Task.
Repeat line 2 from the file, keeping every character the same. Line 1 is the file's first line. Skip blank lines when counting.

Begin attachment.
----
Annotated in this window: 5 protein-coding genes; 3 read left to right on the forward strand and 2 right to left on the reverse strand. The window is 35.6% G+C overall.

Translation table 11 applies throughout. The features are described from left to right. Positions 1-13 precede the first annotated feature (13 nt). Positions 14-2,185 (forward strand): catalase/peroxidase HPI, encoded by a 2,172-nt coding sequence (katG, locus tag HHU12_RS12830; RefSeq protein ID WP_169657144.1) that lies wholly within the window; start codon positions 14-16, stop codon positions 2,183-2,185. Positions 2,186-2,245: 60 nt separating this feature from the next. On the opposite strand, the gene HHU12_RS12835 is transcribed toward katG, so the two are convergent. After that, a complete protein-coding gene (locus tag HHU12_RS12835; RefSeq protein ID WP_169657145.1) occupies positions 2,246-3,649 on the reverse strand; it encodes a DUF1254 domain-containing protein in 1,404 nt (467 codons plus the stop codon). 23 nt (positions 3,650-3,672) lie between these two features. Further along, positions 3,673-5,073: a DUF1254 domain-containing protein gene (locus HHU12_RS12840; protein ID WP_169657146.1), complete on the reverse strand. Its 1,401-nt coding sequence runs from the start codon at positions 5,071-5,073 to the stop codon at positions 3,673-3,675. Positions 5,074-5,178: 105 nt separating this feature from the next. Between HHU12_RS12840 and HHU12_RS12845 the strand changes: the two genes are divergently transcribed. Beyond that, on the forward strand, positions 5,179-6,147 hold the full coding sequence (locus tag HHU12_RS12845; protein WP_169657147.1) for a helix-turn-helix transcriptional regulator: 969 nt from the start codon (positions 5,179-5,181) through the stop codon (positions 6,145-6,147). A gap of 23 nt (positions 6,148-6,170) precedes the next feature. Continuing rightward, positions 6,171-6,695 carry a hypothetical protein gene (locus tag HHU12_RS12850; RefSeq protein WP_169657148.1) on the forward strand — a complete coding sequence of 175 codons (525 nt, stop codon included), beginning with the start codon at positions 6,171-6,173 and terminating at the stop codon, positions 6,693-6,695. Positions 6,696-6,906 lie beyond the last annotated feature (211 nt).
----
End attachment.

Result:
Translation table 11 applies throughout. The features are described from left to right. Positions 1-13 precede the first annotated feature (13 nt). Positions 14-2,185 (forward strand): catalase/peroxidase HPI, encoded by a 2,172-nt coding sequence (katG, locus tag HHU12_RS12830; RefSeq protein ID WP_169657144.1) that lies wholly within the window; start codon positions 14-16, stop codon positions 2,183-2,185. Positions 2,186-2,245: 60 nt separating this feature from the next. On the opposite strand, the gene HHU12_RS12835 is transcribed toward katG, so the two are convergent. After that, a complete protein-coding gene (locus tag HHU12_RS12835; RefSeq protein ID WP_169657145.1) occupies positions 2,246-3,649 on the reverse strand; it encodes a DUF1254 domain-containing protein in 1,404 nt (467 codons plus the stop codon). 23 nt (positions 3,650-3,672) lie between these two features. Further along, positions 3,673-5,073: a DUF1254 domain-containing protein gene (locus HHU12_RS12840; protein ID WP_169657146.1), complete on the reverse strand. Its 1,401-nt coding sequence runs from the start codon at positions 5,071-5,073 to the stop codon at positions 3,673-3,675. Positions 5,074-5,178: 105 nt separating this feature from the next. Between HHU12_RS12840 and HHU12_RS12845 the strand changes: the two genes are divergently transcribed. Beyond that, on the forward strand, positions 5,179-6,147 hold the full coding sequence (locus tag HHU12_RS12845; protein WP_169657147.1) for a helix-turn-helix transcriptional regulator: 969 nt from the start codon (positions 5,179-5,181) through the stop codon (positions 6,145-6,147). A gap of 23 nt (positions 6,148-6,170) precedes the next feature. Continuing rightward, positions 6,171-6,695 carry a hypothetical protein gene (locus tag HHU12_RS12850; RefSeq protein WP_169657148.1) on the forward strand — a complete coding sequence of 175 codons (525 nt, stop codon included), beginning with the start codon at positions 6,171-6,173 and terminating at the stop codon, positions 6,693-6,695. Positions 6,696-6,906 lie beyond the last annotated feature (211 nt).